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Publisher : Elsevier - Science Direct (الزویر - ساینس دایرکت)
Journal : Technovation, Volume 22, Issue 11, November 2002, Pages 657–666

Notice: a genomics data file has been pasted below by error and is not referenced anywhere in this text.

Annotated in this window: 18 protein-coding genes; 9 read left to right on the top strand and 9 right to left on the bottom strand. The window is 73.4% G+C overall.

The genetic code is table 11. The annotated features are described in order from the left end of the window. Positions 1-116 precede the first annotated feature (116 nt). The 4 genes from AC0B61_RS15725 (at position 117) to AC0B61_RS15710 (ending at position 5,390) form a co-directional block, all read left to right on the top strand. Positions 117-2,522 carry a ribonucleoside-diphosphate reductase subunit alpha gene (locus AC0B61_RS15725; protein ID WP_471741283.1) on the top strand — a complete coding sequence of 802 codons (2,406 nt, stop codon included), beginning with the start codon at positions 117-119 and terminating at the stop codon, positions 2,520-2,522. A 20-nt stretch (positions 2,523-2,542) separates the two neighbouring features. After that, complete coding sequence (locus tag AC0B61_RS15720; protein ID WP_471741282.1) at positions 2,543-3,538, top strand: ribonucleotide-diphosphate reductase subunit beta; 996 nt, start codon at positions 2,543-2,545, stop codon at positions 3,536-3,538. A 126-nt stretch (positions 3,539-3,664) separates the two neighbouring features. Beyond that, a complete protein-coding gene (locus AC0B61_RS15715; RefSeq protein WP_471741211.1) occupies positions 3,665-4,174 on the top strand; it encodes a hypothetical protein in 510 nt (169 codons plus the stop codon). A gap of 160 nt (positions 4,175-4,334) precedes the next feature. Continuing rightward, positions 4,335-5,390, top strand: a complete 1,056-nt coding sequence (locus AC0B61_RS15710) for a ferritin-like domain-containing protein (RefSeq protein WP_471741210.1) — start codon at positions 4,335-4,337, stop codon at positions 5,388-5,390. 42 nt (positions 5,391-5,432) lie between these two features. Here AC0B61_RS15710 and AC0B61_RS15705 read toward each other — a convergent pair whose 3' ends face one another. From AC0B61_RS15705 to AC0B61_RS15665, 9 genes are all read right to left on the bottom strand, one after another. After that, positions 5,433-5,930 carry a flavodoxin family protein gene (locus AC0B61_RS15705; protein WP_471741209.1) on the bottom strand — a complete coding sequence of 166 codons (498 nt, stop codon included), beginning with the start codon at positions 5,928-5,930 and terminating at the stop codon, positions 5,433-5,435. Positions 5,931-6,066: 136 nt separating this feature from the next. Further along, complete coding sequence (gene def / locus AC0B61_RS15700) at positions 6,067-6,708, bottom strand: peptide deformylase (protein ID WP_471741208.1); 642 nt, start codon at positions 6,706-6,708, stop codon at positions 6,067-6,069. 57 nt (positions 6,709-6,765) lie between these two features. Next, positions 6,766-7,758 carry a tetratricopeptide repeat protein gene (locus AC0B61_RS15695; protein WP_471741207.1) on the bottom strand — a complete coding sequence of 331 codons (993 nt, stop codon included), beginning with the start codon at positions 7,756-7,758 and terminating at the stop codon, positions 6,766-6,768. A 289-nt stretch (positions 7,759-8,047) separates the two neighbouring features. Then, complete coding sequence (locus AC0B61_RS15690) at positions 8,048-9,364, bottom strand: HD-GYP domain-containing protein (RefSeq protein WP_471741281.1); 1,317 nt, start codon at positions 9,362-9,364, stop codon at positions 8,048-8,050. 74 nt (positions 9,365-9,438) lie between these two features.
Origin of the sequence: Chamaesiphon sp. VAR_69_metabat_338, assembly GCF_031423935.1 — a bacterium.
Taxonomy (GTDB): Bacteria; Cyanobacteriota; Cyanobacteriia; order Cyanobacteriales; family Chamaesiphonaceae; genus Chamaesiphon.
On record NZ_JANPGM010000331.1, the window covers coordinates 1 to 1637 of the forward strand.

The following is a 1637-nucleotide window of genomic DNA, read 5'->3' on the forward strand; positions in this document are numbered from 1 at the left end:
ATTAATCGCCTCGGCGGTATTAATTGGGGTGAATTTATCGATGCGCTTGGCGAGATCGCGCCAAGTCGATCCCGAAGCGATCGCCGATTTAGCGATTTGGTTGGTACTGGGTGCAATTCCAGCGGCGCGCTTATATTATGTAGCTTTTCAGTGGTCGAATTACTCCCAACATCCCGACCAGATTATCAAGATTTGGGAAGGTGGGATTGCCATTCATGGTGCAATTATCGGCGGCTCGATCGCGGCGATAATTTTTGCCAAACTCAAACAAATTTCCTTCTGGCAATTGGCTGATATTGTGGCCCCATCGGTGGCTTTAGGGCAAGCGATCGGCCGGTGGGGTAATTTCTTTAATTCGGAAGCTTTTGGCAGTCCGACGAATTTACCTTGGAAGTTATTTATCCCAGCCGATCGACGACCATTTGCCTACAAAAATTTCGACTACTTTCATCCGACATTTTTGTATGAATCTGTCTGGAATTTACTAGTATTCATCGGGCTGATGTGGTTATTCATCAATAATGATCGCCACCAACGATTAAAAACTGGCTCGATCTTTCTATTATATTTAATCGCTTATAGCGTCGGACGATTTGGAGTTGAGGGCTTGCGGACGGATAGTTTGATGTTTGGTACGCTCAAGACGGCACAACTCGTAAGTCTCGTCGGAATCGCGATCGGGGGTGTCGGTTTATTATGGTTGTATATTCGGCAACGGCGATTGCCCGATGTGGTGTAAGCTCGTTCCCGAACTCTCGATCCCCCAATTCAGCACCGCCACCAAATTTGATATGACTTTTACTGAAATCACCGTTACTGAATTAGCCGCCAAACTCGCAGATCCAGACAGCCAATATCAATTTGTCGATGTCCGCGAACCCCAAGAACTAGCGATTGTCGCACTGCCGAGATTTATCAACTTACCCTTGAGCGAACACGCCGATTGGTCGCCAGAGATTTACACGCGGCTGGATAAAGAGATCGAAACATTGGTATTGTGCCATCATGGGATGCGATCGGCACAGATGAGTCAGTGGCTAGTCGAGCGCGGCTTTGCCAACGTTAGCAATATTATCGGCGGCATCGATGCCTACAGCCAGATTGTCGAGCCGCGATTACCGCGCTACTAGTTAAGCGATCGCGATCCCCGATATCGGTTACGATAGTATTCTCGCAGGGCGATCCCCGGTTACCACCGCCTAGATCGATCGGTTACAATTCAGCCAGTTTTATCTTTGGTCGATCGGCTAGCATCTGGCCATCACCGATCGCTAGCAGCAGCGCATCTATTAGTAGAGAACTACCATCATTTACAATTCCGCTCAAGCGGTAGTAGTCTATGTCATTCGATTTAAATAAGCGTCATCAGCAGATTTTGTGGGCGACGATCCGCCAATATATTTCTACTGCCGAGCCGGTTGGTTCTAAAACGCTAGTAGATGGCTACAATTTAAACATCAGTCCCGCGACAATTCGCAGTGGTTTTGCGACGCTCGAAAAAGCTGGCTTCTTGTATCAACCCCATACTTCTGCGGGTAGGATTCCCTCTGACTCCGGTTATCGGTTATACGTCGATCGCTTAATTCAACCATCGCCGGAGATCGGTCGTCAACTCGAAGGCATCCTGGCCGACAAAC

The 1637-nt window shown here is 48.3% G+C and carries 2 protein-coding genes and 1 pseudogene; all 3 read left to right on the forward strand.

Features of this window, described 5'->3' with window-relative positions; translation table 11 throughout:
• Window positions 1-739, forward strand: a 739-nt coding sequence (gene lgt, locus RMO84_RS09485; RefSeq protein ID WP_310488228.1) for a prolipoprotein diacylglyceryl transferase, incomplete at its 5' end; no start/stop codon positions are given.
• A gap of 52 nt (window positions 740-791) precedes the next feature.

This article attempts to describe the main strategies that are available to the manager of a high-tech product at three defining points: the launch; the development of the whole product; the re-launch. Normally introductory efforts are focused on the launch stage only. It is argued that the re-launch should be an integral part of the introductory strategy, signalling a new phase in the development of a product. Before being re-launched, the ‘whole’ product must be developed so as to appeal to the pragmatists in a sector in the mainstream market. It is argued that the launch stage and the re-launch stage are best thought of as comprising four steps: market preparation, targeting, followed by positioning and finally the execution or attack step. These four steps are common to launch and re-launch but the tactics adopted within each are quite different.